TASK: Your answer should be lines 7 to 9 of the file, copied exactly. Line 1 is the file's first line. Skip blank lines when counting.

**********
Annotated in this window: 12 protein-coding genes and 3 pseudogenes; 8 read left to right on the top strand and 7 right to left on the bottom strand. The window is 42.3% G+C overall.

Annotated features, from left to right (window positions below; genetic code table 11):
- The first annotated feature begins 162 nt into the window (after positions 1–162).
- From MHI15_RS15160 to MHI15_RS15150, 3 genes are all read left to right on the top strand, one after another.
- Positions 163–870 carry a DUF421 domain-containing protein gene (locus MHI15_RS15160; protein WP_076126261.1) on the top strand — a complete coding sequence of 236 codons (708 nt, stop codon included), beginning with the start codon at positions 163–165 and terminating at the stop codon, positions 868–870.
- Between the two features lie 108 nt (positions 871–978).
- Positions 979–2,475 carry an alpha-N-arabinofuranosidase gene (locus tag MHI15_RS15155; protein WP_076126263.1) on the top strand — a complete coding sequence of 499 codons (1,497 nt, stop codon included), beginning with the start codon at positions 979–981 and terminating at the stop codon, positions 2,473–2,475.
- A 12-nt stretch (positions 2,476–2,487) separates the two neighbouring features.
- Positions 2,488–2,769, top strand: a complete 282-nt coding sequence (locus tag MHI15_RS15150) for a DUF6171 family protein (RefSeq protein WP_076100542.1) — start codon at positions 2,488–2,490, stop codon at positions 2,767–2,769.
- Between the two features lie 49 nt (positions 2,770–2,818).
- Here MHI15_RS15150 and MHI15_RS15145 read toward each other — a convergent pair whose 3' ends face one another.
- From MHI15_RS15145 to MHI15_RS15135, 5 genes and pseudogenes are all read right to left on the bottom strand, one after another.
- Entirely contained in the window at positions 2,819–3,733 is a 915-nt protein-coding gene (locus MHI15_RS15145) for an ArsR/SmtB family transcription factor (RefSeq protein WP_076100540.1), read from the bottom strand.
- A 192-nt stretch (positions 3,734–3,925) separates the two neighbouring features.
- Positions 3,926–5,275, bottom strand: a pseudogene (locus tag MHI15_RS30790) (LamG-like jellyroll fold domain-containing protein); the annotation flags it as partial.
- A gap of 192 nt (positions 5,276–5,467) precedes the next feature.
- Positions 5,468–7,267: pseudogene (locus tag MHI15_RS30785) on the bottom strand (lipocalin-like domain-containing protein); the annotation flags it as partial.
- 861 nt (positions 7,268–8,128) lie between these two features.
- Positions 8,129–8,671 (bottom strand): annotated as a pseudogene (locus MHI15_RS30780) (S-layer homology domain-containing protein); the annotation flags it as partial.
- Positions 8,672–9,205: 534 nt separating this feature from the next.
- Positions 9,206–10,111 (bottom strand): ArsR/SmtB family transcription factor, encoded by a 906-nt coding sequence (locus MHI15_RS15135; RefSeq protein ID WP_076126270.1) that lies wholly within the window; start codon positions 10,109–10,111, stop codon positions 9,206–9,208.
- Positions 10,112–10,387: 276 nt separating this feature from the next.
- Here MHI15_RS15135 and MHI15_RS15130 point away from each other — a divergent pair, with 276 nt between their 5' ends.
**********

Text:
- Positions 979–2,475 carry an alpha-N-arabinofuranosidase gene (locus tag MHI15_RS15155; protein WP_076126263.1) on the top strand — a complete coding sequence of 499 codons (1,497 nt, stop codon included), beginning with the start codon at positions 979–981 and terminating at the stop codon, positions 2,473–2,475.
- A 12-nt stretch (positions 2,476–2,487) separates the two neighbouring features.
- Positions 2,488–2,769, top strand: a complete 282-nt coding sequence (locus tag MHI15_RS15150) for a DUF6171 family protein (RefSeq protein WP_076100542.1) — start codon at positions 2,488–2,490, stop codon at positions 2,767–2,769.